If you’ve ever seen a website, email, coupon or any other advertisement that looked like someone’s mom designed it using WordArt, you’re aware of the difference between good and bad design. You may not be able to state exactly what it was that made it look bad. You just knew it was bad. But I would bet my life’s savings that part of what made the piece look bad to you was the typography.
A brief disclaimer before I launch into my Bill-Nye-esque Typographic-Rules-Everyone-Who-Touches-a-Computer-Should-Know lecture: I started my career by working as a proofreader for a typesetting company that had been in business since 1917. I learned a few things there.
And now begins the lecture.
Your computer is not a typewriter.
Decades ago, a writer named Robin Williams published a wonderful book called The Mac Is Not a Typewriter (there’s also a a version for PC users). It’s really inexpensive, a quick read, and a MUST for anyone who produces anything using a computer that another person will see — letters, brochures, websites, marketing emails, internal memos, and yes, even blog posts.
Ms. Williams’ book explains why you learned to do certain things in typing class that actually don’t apply on computers, and why they don’t apply. The two most common typographic errors (and primary indicators that mom’s been playing designer): 1) two spaces after periods and colons, and 2) underlining.
Both were musts on a typewriter, and both are absolute sins in the world of professional printing. But why?
In the pre-typewriter days of the printing press, a single space was used following a period or colon. Whether you’re talking hot metal or Penta system, in traditional typesetting, you have the power of kerning and letter spacing to help you make type its most readable. So, if a period in a particular font seemed to float a little too far away from the end of a sentence, the typesetter would simply kern it a bit, bringing it right up next to the preceding letter.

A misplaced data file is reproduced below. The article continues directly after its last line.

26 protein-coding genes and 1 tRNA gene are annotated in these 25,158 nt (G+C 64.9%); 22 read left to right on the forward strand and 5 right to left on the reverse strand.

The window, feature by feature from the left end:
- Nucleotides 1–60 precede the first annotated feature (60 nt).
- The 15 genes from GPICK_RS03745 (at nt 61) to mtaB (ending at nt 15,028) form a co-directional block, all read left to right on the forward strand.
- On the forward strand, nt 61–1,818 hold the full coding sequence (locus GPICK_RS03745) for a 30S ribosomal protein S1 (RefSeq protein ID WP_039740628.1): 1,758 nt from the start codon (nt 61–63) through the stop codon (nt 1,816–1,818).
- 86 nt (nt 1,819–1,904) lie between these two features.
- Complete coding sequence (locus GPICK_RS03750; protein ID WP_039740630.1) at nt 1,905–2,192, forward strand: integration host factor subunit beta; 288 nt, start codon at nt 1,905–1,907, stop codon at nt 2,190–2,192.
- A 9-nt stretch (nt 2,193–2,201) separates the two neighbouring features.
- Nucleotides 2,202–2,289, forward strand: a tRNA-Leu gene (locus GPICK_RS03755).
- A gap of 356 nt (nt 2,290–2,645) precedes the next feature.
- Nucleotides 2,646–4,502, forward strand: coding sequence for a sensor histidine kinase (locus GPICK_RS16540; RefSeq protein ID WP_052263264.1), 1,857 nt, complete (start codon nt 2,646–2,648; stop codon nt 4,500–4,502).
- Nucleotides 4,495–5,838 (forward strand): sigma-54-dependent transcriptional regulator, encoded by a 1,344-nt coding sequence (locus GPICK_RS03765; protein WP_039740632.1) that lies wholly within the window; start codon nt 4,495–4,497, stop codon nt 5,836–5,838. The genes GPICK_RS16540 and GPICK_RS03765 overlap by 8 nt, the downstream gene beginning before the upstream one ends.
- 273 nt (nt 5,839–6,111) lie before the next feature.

When typewriters came along, they could only “write” or “print” using one font. One typeface, one point size. The type was monospaced: each character was set within the center of a block, and each block was the same width. The effect was that a lowercase “m,” a lowercase “i,” and a period each took up the same amount of horizontal space. So, when you would type, if you only used one space after a period, the first character of the next sentence could appear almost as close to the period as the character immediately preceding it. A reader might completely gloss over the period. So, the double-space rule was created. Same for colons.
On computers, though, we have access to the wonderful world of proportional fonts! These are fonts just like those used back in the old days of the printing press. The characters are spaced proportionally in relation to their width. The period at the end of a sentence sits right up against the letter immediately preceding it, and the beginning of the next sentence sits a full space away. There is a clear visual break between sentences with just one space. So, to add a second space is overkill.
Quite often, when I’ve explained this rule in the past, people don’t believe it. I always tell them to go home, pull an actual book off the bookshelf (not one that’s been self-published), and look at the periods. You’ll notice there is only one space after every one. Just like in this post. And in all your old school textbooks. And in every magazine.